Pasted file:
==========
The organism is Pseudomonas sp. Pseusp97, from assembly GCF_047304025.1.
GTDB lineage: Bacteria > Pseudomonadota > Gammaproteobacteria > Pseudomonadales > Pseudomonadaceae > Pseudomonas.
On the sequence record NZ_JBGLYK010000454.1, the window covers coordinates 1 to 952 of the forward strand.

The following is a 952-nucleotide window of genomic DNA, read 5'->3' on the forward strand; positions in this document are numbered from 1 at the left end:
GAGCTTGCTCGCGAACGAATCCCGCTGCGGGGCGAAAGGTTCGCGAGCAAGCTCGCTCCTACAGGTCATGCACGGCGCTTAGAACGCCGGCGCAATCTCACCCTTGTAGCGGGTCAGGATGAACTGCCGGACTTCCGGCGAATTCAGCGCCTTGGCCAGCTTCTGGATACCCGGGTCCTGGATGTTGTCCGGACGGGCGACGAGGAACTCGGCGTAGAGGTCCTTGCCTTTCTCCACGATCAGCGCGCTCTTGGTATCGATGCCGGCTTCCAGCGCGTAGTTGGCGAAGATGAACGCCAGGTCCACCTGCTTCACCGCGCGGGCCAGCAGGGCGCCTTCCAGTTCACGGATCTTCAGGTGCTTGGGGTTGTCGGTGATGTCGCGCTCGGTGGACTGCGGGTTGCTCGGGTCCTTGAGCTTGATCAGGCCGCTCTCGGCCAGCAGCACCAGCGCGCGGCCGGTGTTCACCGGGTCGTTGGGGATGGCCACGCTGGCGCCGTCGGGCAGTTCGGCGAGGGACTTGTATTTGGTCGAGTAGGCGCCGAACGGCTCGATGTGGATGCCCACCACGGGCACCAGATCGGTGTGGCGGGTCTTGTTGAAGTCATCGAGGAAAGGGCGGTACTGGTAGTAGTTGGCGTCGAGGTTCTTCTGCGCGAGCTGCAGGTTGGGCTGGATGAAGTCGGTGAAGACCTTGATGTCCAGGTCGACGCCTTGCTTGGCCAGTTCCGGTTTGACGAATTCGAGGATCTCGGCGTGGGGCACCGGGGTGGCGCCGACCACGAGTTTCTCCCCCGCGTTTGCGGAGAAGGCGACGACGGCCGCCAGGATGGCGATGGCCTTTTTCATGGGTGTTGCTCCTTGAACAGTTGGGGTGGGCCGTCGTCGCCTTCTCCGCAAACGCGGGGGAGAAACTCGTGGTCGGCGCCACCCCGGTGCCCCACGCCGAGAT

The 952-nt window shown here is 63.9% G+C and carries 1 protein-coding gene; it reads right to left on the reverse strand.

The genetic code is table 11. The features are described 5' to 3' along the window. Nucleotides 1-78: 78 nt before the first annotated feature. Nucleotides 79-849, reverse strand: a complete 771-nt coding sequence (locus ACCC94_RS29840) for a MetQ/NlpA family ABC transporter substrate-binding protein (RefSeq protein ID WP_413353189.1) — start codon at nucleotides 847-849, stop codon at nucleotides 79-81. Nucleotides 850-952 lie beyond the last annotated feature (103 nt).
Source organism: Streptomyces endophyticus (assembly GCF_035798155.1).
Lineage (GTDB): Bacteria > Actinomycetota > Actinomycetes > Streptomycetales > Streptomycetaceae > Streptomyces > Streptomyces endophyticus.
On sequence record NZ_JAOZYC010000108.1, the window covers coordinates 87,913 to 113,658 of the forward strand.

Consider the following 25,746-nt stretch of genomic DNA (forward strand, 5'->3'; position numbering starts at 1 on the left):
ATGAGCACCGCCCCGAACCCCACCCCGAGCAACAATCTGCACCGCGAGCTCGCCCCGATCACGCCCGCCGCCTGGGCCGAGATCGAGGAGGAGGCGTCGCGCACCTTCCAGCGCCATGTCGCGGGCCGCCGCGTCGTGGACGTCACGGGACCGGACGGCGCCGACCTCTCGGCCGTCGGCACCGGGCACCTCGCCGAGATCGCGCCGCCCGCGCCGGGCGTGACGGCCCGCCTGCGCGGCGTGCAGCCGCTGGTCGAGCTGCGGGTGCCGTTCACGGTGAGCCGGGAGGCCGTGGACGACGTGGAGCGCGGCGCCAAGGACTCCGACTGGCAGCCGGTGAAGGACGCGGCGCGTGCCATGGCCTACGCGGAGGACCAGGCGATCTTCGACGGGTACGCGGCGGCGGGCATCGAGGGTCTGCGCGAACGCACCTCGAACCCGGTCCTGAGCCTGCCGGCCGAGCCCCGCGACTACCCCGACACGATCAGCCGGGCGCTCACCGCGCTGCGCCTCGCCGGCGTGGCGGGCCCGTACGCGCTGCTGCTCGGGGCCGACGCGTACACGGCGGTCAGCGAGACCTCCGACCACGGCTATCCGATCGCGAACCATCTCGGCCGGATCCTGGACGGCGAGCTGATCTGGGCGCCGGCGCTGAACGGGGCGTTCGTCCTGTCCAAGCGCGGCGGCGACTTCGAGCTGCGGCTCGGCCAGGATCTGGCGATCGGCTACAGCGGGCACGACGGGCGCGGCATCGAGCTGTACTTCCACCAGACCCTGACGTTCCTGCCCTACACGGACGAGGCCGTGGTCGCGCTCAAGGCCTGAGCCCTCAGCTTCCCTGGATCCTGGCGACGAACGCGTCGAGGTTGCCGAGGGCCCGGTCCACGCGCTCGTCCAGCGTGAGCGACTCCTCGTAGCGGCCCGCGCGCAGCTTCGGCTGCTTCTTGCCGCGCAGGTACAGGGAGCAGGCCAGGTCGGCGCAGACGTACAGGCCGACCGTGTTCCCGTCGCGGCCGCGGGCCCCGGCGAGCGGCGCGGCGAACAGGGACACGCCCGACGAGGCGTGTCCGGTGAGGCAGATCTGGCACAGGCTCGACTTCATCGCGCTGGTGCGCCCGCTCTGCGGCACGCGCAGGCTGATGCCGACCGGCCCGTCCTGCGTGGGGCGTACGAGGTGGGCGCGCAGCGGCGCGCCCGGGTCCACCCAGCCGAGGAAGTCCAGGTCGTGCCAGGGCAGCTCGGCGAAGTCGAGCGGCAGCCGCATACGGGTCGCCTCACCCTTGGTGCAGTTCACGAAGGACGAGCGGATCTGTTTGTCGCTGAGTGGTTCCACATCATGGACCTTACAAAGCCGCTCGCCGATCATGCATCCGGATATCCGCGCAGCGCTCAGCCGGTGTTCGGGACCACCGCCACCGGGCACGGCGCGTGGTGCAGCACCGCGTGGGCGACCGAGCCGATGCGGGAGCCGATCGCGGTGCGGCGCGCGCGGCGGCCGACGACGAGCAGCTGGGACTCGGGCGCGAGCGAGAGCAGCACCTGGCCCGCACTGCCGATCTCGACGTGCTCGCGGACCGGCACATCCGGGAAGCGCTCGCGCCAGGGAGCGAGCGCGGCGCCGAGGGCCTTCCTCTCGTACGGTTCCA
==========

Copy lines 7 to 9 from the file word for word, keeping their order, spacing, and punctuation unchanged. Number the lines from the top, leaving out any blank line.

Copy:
The genetic code is table 11. The features are described 5' to 3' along the window. Nucleotides 1-78: 78 nt before the first annotated feature. Nucleotides 79-849, reverse strand: a complete 771-nt coding sequence (locus ACCC94_RS29840) for a MetQ/NlpA family ABC transporter substrate-binding protein (RefSeq protein ID WP_413353189.1) — start codon at nucleotides 847-849, stop codon at nucleotides 79-81. Nucleotides 850-952 lie beyond the last annotated feature (103 nt).
Source organism: Streptomyces endophyticus (assembly GCF_035798155.1).
Lineage (GTDB): Bacteria > Actinomycetota > Actinomycetes > Streptomycetales > Streptomycetaceae > Streptomyces > Streptomyces endophyticus.